I write this review in Montgomery, a little more than two miles away from the Scott & Zelda Fitzgerald Museum. Though the couple was notably nomadic, the museum resides in what was the Fitzgerald home for a brief time in 1931 and 1932. This was a period of dramatic transition for the Fitzgeralds: they returned to America in part because Scott had been invited to write for Hollywood, but then Zelda's father died and her unstable mental condition worsened markedly. She was moved to Johns Hopkins for treatment; after staying behind in Montgomery briefly, Scott took up residence north of Baltimore in a house called La Paix. This was also a particularly fruitful artistic period for the couple: Zelda wrote her novel, Save Me the Waltz, while Scott began the final version of his much-revised manuscript for Tender is the Night.
Chris Messenger reads Tender is the Night in part as the outcome of Scott's immediate struggles with Zelda, both as a patient and as a fellow author. These intersect with and complicate his reckoning with longer-term family dynamics in his work. Throughout the [End Page 91] monograph, Messenger interweaves his biographical arguments with psychoanalytic and cultural ones. In this way, he comes up with occasionally frustrating, but always interesting, claims about Dick Diver as the nurturing but troubled center of Tender, his wife/patient Nicole, and the expatriate characters who move through their lives.
But this is not merely a biographical reading of the novel. Messenger has written an ambitious and playful analysis of Tender is the Night as a vehicle for F. Scott Fitzgerald to work through his thoughts about feeling. Messenger calls him "the most accomplished and also most self-conscious sentimentalist in literary modernism" (p. 211). This is a particularly fraught topic for Fitzgerald as a male modernist writer, since sentiment and the sentimental were both rejected in that era due to their associations with Victorian moralism, particularly that of woman writers from the prior period. Sentiment is a deployed in this book as a way of thinking about the emotional connections among characters, the author, and the audience. As Messenger moves back and forth between biographical and literary analysis, he shows how Tender is the Night recombines Fitzgerald's own emotional affiliations in order to explore those of his central characters in a more complex way.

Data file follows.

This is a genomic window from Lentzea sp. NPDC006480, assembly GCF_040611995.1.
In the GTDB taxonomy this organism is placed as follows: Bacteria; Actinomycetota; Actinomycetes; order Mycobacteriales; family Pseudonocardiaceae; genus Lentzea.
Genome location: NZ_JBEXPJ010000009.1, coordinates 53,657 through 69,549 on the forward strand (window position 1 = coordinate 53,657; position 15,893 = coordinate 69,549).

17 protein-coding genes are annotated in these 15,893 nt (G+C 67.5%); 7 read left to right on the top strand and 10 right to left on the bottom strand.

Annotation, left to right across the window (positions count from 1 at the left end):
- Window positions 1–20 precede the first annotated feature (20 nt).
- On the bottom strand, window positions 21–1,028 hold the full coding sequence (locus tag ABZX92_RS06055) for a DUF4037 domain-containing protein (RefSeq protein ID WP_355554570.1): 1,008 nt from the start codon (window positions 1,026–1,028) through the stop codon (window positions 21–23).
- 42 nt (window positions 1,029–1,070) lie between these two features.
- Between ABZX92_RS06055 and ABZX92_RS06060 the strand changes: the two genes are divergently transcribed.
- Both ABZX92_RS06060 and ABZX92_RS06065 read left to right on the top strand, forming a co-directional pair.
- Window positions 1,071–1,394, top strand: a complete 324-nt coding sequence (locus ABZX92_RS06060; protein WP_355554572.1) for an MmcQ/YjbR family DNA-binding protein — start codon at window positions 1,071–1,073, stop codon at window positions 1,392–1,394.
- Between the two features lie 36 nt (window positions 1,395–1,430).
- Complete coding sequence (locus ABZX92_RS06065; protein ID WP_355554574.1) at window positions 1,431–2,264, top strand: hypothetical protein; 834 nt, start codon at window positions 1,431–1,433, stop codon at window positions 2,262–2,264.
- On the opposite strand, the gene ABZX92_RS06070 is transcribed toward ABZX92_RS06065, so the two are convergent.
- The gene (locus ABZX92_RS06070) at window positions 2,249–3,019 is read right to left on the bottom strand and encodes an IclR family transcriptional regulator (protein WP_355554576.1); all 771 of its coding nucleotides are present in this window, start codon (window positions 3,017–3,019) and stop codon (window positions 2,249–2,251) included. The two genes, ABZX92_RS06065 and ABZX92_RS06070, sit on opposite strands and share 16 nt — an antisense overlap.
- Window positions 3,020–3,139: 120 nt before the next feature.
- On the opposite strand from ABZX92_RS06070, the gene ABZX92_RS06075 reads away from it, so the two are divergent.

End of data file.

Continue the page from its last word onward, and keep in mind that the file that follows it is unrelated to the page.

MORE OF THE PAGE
The book is laid out in three sections. Part I, Identities, looks at Dick Diver's interpersonal relations in the novel in terms of characters' management of sentimental attachments. In Chapter 1, we see how different scenes in the book foster a felt connection among people that is constructed but still moving. Chapter 2, the one that I found the least convincing in terms of its argument, considers the ways that Dick Diver's repeated encounters with pairs of sisters and maternal figures might echo and help soothe his guilt about his mother losing two baby girls just before he was born. Chapter 3 reads Dick Diver's sympathy and charm as feelings that cross gender boundaries, placing him into homosocial relationships with many of the male characters.
Where Part I focuses on Dick as a character, Part II attends to Nicole and her many female analogues and foils within the novel. Chapter 4 considers the ways that Nicole participates in and diverges [End Page 92] from the tradition of the sentimental heroine. Chapter 5 places her in dialogue with the other tragic women in the novel. This is the place in the book where Scott's relationship with Zelda really came to the fore and, as such, it was the one that interested me the most as a Montgomery resident and scholar of modernist women writers. At first glance, Chapter 6 seems like it might belong in the third section, which talks about literary influences and parallel references. Its discussion of surrealism and the uncanny, though, makes a convincing case that the women in this ostensibly realist novel are more...